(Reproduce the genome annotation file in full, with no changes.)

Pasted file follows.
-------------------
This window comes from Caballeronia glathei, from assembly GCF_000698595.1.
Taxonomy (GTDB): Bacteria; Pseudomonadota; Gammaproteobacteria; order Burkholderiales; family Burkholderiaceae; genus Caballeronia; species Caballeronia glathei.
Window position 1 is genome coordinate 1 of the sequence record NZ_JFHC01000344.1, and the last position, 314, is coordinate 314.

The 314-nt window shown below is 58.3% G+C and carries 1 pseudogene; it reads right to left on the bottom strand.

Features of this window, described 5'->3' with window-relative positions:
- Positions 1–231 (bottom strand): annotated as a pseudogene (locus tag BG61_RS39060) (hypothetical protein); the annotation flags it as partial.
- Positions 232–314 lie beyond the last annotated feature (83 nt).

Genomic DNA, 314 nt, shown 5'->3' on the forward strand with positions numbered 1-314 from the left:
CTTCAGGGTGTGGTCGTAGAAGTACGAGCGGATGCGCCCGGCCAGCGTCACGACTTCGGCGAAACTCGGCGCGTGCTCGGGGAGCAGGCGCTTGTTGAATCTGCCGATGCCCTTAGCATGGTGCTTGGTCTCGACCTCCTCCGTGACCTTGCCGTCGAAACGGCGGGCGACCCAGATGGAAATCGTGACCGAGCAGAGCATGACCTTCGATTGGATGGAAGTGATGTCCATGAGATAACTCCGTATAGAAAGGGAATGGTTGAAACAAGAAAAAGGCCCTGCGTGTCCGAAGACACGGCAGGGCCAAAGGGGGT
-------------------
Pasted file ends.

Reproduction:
This window comes from Caballeronia glathei, from assembly GCF_000698595.1.
Taxonomy (GTDB): Bacteria; Pseudomonadota; Gammaproteobacteria; order Burkholderiales; family Burkholderiaceae; genus Caballeronia; species Caballeronia glathei.
Window position 1 is genome coordinate 1 of the sequence record NZ_JFHC01000344.1, and the last position, 314, is coordinate 314.

The 314-nt window shown below is 58.3% G+C and carries 1 pseudogene; it reads right to left on the bottom strand.

Features of this window, described 5'->3' with window-relative positions:
- Positions 1–231 (bottom strand): annotated as a pseudogene (locus tag BG61_RS39060) (hypothetical protein); the annotation flags it as partial.
- Positions 232–314 lie beyond the last annotated feature (83 nt).

Genomic DNA, 314 nt, shown 5'->3' on the forward strand with positions numbered 1-314 from the left:
CTTCAGGGTGTGGTCGTAGAAGTACGAGCGGATGCGCCCGGCCAGCGTCACGACTTCGGCGAAACTCGGCGCGTGCTCGGGGAGCAGGCGCTTGTTGAATCTGCCGATGCCCTTAGCATGGTGCTTGGTCTCGACCTCCTCCGTGACCTTGCCGTCGAAACGGCGGGCGACCCAGATGGAAATCGTGACCGAGCAGAGCATGACCTTCGATTGGATGGAAGTGATGTCCATGAGATAACTCCGTATAGAAAGGGAATGGTTGAAACAAGAAAAAGGCCCTGCGTGTCCGAAGACACGGCAGGGCCAAAGGGGGT